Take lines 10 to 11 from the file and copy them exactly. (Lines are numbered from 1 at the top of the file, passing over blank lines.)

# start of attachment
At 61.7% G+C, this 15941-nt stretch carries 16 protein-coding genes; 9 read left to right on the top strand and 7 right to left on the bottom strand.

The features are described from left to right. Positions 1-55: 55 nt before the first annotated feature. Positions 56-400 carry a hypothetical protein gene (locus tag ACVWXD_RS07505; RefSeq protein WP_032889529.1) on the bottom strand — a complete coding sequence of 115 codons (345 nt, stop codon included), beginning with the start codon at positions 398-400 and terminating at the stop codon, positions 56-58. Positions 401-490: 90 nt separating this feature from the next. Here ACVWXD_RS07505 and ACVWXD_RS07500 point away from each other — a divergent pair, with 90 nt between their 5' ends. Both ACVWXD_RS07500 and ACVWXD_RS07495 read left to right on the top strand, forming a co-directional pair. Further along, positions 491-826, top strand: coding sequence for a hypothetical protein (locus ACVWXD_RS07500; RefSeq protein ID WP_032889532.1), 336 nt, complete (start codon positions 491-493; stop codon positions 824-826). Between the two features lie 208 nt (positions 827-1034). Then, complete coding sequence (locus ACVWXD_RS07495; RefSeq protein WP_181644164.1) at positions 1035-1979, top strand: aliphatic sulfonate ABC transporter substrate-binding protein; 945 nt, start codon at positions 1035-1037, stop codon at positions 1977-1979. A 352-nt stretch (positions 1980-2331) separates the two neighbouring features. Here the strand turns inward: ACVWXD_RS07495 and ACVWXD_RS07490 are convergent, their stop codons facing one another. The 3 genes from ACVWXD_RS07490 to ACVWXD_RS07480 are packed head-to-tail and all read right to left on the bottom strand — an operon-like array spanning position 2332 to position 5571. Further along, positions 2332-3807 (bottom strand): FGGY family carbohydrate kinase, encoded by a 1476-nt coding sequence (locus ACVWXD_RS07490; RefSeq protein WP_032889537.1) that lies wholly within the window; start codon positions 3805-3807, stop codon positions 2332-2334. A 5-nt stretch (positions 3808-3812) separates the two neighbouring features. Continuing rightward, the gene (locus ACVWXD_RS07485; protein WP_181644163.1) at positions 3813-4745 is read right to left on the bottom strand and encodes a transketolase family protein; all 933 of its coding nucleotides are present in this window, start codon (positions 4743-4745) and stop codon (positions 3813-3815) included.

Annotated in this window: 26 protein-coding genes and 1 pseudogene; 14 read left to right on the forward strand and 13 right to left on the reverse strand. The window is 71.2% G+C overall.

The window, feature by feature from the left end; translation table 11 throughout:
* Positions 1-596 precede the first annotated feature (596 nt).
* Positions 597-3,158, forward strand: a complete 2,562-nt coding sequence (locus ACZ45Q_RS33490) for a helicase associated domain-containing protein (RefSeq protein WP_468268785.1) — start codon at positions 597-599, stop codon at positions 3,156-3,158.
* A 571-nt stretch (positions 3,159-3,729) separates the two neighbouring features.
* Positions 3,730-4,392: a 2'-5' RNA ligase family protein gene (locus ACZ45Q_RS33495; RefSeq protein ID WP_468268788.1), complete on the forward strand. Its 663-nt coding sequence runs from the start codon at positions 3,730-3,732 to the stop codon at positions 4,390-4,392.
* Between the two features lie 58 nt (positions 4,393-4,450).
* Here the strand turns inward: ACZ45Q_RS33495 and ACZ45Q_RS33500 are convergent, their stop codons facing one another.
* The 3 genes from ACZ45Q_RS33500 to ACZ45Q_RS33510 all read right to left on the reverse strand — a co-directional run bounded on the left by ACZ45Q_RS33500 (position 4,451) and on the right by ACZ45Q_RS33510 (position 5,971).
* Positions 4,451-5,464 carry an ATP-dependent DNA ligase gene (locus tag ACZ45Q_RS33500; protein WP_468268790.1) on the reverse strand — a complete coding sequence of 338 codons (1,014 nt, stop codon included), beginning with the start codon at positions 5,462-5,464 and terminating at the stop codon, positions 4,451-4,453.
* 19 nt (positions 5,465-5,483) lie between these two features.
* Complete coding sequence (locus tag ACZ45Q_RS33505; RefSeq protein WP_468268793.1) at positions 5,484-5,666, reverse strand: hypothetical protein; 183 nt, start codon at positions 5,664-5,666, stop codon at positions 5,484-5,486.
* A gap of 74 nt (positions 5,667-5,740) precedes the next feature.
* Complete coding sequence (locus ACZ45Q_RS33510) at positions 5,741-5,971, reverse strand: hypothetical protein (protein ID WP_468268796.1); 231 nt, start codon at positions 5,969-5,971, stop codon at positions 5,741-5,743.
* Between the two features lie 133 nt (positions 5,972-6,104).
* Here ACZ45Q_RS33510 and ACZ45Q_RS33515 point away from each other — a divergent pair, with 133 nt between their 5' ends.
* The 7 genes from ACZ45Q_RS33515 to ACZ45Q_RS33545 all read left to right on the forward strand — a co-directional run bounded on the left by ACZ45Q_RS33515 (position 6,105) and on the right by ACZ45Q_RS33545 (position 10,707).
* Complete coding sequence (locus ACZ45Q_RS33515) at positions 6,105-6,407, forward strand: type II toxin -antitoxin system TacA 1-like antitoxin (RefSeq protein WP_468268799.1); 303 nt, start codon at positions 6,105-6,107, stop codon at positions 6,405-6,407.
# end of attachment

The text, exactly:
* Here the strand turns inward: ACZ45Q_RS33495 and ACZ45Q_RS33500 are convergent, their stop codons facing one another.
* The 3 genes from ACZ45Q_RS33500 to ACZ45Q_RS33510 all read right to left on the reverse strand — a co-directional run bounded on the left by ACZ45Q_RS33500 (position 4,451) and on the right by ACZ45Q_RS33510 (position 5,971).